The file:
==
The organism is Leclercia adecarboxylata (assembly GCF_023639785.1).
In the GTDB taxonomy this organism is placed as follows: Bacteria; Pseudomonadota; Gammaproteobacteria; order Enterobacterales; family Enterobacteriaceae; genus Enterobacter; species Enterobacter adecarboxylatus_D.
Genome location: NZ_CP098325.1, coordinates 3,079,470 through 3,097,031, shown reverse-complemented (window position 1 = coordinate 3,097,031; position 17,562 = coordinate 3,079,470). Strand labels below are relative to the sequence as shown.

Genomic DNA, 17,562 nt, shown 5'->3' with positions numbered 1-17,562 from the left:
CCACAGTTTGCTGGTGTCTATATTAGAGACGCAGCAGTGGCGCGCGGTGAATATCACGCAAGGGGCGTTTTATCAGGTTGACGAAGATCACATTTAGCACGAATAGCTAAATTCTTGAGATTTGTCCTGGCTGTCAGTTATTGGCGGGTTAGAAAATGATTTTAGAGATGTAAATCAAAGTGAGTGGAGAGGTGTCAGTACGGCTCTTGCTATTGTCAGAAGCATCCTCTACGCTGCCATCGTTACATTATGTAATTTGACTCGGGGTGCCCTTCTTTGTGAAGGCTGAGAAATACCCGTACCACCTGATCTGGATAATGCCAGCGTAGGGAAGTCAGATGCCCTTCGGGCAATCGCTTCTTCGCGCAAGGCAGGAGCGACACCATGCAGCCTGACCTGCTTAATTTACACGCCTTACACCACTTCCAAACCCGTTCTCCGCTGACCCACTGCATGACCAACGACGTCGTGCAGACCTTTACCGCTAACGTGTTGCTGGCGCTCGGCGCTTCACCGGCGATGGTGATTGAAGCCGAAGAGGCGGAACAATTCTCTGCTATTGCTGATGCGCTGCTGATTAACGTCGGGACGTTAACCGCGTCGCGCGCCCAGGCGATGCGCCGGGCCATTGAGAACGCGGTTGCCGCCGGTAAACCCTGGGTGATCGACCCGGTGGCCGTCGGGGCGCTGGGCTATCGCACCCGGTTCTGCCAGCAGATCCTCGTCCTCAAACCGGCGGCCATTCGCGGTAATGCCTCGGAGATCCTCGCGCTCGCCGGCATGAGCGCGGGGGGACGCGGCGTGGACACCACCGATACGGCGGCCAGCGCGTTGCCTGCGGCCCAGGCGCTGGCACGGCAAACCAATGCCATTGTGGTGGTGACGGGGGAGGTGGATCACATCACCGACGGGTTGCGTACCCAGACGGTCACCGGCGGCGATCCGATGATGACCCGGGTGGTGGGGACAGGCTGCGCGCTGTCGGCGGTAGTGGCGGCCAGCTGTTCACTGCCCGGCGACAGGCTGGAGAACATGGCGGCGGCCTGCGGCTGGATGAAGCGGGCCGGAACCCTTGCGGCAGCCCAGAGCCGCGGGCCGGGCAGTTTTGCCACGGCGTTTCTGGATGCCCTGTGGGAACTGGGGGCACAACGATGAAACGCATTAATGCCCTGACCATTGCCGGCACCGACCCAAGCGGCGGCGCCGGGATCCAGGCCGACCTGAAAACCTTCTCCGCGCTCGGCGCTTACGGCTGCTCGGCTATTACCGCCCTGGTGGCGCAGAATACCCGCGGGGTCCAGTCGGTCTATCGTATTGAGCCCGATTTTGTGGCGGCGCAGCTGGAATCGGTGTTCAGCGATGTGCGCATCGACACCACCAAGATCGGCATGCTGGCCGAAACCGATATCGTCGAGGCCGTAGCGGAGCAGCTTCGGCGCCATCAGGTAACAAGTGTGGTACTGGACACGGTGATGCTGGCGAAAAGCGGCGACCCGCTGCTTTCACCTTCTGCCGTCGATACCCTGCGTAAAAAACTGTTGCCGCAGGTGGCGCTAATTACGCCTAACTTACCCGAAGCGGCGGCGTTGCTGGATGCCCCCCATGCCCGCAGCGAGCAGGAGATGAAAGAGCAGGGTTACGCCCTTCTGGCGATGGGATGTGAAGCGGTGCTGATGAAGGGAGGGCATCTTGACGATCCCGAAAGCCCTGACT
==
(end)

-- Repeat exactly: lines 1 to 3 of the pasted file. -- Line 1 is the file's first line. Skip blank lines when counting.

The organism is Leclercia adecarboxylata (assembly GCF_023639785.1).
In the GTDB taxonomy this organism is placed as follows: Bacteria; Pseudomonadota; Gammaproteobacteria; order Enterobacterales; family Enterobacteriaceae; genus Enterobacter; species Enterobacter adecarboxylatus_D.
Genome location: NZ_CP098325.1, coordinates 3,079,470 through 3,097,031, shown reverse-complemented (window position 1 = coordinate 3,097,031; position 17,562 = coordinate 3,079,470). Strand labels below are relative to the sequence as shown.